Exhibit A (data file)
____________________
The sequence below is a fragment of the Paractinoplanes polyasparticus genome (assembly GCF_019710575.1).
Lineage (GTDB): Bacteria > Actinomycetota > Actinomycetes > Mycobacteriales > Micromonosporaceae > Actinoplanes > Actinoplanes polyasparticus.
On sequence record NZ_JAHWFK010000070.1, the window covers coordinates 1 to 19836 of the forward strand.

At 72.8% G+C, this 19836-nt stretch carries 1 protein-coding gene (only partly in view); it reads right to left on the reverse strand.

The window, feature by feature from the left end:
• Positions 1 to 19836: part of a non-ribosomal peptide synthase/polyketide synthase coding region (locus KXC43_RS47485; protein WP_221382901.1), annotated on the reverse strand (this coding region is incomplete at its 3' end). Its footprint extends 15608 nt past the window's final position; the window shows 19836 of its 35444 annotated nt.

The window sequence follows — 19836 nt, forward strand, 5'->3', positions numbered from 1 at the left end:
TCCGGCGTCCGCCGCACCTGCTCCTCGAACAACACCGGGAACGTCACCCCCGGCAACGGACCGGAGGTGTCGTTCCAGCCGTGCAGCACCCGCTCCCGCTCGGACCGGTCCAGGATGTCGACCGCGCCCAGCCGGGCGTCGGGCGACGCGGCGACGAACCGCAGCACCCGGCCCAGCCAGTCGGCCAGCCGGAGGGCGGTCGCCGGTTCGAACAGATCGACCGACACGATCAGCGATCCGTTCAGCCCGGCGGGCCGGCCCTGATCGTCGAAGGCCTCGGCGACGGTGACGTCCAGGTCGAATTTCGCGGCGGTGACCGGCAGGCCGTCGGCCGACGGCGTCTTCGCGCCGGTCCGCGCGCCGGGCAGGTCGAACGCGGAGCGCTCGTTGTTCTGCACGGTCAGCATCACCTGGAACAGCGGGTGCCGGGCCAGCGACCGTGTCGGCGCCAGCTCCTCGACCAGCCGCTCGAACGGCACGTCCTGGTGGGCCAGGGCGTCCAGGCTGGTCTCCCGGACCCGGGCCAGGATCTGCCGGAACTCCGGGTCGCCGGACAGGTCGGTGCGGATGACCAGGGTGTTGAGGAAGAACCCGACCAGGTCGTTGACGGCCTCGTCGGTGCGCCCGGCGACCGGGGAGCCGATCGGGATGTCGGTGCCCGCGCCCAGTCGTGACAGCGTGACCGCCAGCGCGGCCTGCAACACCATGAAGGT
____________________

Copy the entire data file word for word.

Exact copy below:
The sequence below is a fragment of the Paractinoplanes polyasparticus genome (assembly GCF_019710575.1).
Lineage (GTDB): Bacteria > Actinomycetota > Actinomycetes > Mycobacteriales > Micromonosporaceae > Actinoplanes > Actinoplanes polyasparticus.
On sequence record NZ_JAHWFK010000070.1, the window covers coordinates 1 to 19836 of the forward strand.

At 72.8% G+C, this 19836-nt stretch carries 1 protein-coding gene (only partly in view); it reads right to left on the reverse strand.

The window, feature by feature from the left end:
• Positions 1 to 19836: part of a non-ribosomal peptide synthase/polyketide synthase coding region (locus KXC43_RS47485; protein WP_221382901.1), annotated on the reverse strand (this coding region is incomplete at its 3' end). Its footprint extends 15608 nt past the window's final position; the window shows 19836 of its 35444 annotated nt.

The window sequence follows — 19836 nt, forward strand, 5'->3', positions numbered from 1 at the left end:
TCCGGCGTCCGCCGCACCTGCTCCTCGAACAACACCGGGAACGTCACCCCCGGCAACGGACCGGAGGTGTCGTTCCAGCCGTGCAGCACCCGCTCCCGCTCGGACCGGTCCAGGATGTCGACCGCGCCCAGCCGGGCGTCGGGCGACGCGGCGACGAACCGCAGCACCCGGCCCAGCCAGTCGGCCAGCCGGAGGGCGGTCGCCGGTTCGAACAGATCGACCGACACGATCAGCGATCCGTTCAGCCCGGCGGGCCGGCCCTGATCGTCGAAGGCCTCGGCGACGGTGACGTCCAGGTCGAATTTCGCGGCGGTGACCGGCAGGCCGTCGGCCGACGGCGTCTTCGCGCCGGTCCGCGCGCCGGGCAGGTCGAACGCGGAGCGCTCGTTGTTCTGCACGGTCAGCATCACCTGGAACAGCGGGTGCCGGGCCAGCGACCGTGTCGGCGCCAGCTCCTCGACCAGCCGCTCGAACGGCACGTCCTGGTGGGCCAGGGCGTCCAGGCTGGTCTCCCGGACCCGGGCCAGGATCTGCCGGAACTCCGGGTCGCCGGACAGGTCGGTGCGGATGACCAGGGTGTTGAGGAAGAACCCGACCAGGTCGTTGACGGCCTCGTCGGTGCGCCCGGCGACCGGGGAGCCGATCGGGATGTCGGTGCCCGCGCCCAGTCGTGACAGCGTGACCGCCAGCGCGGCCTGCAACACCATGAAGGT